With Mergers, Concerns Grown About Private Medicare

As some of the nation’s largest health insurers plan to merge, a new report raises fresh concern over the lack of competition in the private Medicare market. The analysis, released on Tuesday, concludes “there is little competition anywhere in the nation.”

The report from the Commonwealth Fund, a research group, looked at the market share of insurance companies offering private Medicare Advantage plans in 2012. The authors found that 97 percent of markets in United States counties were “highly concentrated,” in which a small number of insurers dominated. The lack of competition was worse in rural markets.

Only one county, Riverside, Calif., qualified as a competitive market, according to the report.

For decades, insurers have offered private plans as an alternative to traditional Medicare, the government-run program that provides coverage to about two-thirds of beneficiaries.

UnitedHealth Group, Humana and Aetna are all major players in the private Medicare Advantage market. While UnitedHealth remains independent, Humana and Aetna announced this year that they planned to combine forces.

Proponents of these plans say competition from private insurers benefits consumers by reducing Medicare costs and improving the quality of their coverage.

“Seniors are overwhelmingly satisfied with Medicare Advantage because of the wide range of coverage options available and the overall value these plans provide,” Clare Krusing, a spokeswoman for America’s Health Insurance Plans, a Washington trade association, said in an email. “This market remains competitive, particularly with Medicare Advantage plans demonstrating improved care delivery for beneficiaries compared to traditional Medicare.”

But the study’s findings come at a point when the proposed mergers of Aetna and Humana, as well as that of Anthem and Cigna, could allow the nation’s largest insurers to gain even more leverage in a market. Consumer advocates and others have raised concerns over whether individuals will benefit from the mergers, which reduce the number of the five largest for-profit companies to three.

The effects on consumers are expected to vary widely, depending on the place and the type of market, and whether policies are sold to individuals, large employers or Medicare beneficiaries.

The report’s authors are Dr. Brian Biles, a health policy professor at George Washington University; Stuart Guterman, a former Medicare official and Commonwealth executive who is now at AcademyHealth in Washington; and Giselle Casillas, now a policy analyst at the Kaiser Family Foundation.

“Market forces can be very powerful,” Mr. Guterman said. Allowing private plans to compete may not yield the benefits proponents want if there are only a handful of dominant companies in a market, he added.

The Commonwealth study found the same pattern in the Medicare Advantage market that exists in the other insurance markets. “In the private market, there’s a lot of concentration among the large national plans,” he said.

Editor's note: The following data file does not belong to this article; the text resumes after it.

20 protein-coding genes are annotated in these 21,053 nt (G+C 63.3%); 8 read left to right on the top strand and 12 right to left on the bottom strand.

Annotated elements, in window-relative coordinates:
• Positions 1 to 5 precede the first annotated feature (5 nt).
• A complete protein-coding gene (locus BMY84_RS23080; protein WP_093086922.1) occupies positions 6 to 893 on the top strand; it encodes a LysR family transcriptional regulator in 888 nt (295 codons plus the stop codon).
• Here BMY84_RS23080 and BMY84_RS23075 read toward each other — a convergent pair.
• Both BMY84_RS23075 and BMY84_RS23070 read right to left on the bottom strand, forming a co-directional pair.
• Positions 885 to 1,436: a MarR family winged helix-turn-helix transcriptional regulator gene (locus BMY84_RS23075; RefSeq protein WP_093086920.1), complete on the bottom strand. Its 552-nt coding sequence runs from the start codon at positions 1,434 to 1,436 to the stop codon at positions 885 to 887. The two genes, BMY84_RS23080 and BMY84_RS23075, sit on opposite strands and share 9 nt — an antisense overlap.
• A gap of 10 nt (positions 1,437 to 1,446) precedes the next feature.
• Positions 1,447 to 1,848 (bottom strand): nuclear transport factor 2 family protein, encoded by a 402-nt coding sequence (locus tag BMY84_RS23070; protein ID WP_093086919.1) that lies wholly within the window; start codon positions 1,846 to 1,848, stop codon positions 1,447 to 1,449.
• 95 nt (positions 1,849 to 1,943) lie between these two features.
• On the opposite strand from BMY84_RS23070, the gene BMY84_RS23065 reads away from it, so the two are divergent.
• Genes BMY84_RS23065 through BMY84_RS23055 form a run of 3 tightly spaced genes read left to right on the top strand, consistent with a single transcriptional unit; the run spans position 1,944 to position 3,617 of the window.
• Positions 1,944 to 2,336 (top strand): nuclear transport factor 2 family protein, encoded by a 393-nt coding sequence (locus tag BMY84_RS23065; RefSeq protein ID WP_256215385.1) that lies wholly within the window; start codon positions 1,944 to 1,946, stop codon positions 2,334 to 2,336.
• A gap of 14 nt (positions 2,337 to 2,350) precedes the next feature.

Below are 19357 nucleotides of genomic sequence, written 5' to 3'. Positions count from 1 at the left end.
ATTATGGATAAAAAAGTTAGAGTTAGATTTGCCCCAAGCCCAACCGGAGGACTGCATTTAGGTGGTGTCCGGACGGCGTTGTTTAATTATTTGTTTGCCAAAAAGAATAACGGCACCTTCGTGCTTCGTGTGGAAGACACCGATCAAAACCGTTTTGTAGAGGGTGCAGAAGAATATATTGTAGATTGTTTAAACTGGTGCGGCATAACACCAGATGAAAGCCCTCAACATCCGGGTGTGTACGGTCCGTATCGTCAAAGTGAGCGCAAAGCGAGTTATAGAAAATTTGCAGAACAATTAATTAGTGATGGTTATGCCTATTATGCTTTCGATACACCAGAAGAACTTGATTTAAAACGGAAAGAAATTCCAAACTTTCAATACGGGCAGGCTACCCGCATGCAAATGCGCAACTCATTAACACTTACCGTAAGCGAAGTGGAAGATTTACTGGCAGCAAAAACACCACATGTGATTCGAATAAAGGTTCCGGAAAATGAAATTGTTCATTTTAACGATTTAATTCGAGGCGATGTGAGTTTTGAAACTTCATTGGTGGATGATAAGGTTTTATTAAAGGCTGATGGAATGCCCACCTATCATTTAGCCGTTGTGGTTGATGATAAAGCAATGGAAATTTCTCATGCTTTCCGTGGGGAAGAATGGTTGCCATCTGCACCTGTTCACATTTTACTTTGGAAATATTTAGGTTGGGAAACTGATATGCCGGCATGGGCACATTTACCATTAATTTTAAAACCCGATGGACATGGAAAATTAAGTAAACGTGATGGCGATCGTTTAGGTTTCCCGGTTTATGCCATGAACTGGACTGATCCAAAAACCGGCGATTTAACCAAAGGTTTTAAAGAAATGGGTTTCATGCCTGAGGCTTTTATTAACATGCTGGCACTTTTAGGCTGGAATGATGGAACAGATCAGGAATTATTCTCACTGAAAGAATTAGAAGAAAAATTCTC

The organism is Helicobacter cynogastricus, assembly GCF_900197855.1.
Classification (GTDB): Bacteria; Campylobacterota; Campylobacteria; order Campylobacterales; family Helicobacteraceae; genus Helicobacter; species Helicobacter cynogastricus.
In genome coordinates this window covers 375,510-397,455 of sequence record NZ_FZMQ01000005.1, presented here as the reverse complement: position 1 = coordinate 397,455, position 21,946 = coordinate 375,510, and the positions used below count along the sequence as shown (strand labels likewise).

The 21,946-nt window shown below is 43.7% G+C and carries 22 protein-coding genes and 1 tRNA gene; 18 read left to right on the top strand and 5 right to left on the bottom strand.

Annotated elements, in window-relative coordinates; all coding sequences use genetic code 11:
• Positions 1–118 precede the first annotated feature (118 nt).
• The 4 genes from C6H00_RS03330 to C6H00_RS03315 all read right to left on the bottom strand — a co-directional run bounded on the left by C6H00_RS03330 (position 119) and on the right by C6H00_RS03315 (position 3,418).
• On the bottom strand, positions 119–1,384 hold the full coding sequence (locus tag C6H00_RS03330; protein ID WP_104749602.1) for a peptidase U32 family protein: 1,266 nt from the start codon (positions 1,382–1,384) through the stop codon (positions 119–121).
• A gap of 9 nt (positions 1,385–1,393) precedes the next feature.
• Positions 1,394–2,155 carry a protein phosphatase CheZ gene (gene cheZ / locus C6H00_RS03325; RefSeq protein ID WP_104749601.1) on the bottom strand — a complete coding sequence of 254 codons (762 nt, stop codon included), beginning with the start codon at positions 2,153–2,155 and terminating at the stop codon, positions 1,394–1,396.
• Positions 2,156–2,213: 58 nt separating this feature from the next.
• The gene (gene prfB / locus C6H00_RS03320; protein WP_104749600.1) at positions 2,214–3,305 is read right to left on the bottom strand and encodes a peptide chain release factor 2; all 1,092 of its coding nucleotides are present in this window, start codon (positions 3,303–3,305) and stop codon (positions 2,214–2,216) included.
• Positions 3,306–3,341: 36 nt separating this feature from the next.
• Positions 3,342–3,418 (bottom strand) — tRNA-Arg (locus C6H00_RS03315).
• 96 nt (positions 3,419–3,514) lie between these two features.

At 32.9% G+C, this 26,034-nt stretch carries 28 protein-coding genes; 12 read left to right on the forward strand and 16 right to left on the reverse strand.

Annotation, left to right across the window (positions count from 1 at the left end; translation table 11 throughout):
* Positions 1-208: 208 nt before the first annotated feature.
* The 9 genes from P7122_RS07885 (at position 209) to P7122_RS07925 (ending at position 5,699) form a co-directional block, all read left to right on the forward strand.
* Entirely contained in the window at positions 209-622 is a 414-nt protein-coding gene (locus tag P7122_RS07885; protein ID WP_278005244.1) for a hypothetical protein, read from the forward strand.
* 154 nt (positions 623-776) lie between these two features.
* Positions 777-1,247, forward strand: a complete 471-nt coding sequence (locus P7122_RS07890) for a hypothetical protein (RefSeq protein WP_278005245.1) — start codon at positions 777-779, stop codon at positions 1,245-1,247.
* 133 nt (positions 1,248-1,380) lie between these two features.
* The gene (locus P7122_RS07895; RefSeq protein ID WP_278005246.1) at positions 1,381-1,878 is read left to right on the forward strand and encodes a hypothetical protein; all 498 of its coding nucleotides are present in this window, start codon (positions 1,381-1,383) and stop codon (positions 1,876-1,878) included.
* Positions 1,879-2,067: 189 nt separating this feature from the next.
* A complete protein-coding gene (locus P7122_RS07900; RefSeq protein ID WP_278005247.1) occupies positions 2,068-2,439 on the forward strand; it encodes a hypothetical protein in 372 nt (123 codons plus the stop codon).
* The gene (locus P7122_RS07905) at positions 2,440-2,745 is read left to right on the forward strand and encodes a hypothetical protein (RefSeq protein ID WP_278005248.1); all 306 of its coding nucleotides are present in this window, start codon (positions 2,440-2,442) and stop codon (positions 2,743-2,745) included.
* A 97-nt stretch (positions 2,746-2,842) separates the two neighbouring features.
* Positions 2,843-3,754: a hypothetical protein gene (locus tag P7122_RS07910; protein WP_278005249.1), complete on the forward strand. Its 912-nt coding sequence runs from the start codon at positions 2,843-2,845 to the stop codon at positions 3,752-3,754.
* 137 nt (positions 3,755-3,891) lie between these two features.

Federal regulators will have to determine whether the mergers could result in higher prices or fewer options for consumers, particularly in some locations. In Kansas, for example, Aetna and Humana have 90 percent of the Medicare Advantage market, according to data from the Kaiser Family Foundation.

The insurers argue that consumers will still have plenty of options, even if the proposed combinations take place. “The Medicare space is highly competitive,” said Cynthia B. Michener, a spokeswoman for Aetna. “A combined Aetna-Humana would serve only 8 percent of the current 54 million Medicare beneficiaries, with the remainder being served by the government and more than 140 private insurers,” she said.

The acquisition will allow Aetna to expand Humana’s highly regarded model of care to more people, Ms. Michener said.

Because people always have the choice of staying with or switching to traditional Medicare, the plans have to be competitive, said Elizabeth Carpenter, an executive at Avalere, a consultancy that recently took a look at the market. The private companies are given “a strong incentive to beat” traditional Medicare, she said.

“They can each bring out the best in each other,” said Mr. Guterman.

Federal officials also keep close tabs on the private plans, according to Ms. Carpenter. She also pointed to the government’s program of assigning star ratings to the plans as a way to foster competition among the private insurers.

In its analysis, which was funded by Aetna but over which it says it had complete editorial control, Avalere also looked at the number of plans from which an individual could choose. It found the vast majority of Medicare beneficiaries could pick from at least five.

Unlike Commonwealth, Avalere did not look at whether individuals had a choice of insurance company, and the analysis did not take into account how many people were enrolled in a given plan.

“Having more choice is good if they’re real choices,” said Mr. Guterman, who added that consumers needed to be able to choose among distinct plans.

Private insurers may be effective at controlling costs and improving the quality of care, but “you have to have competition for this to happen,” he said.

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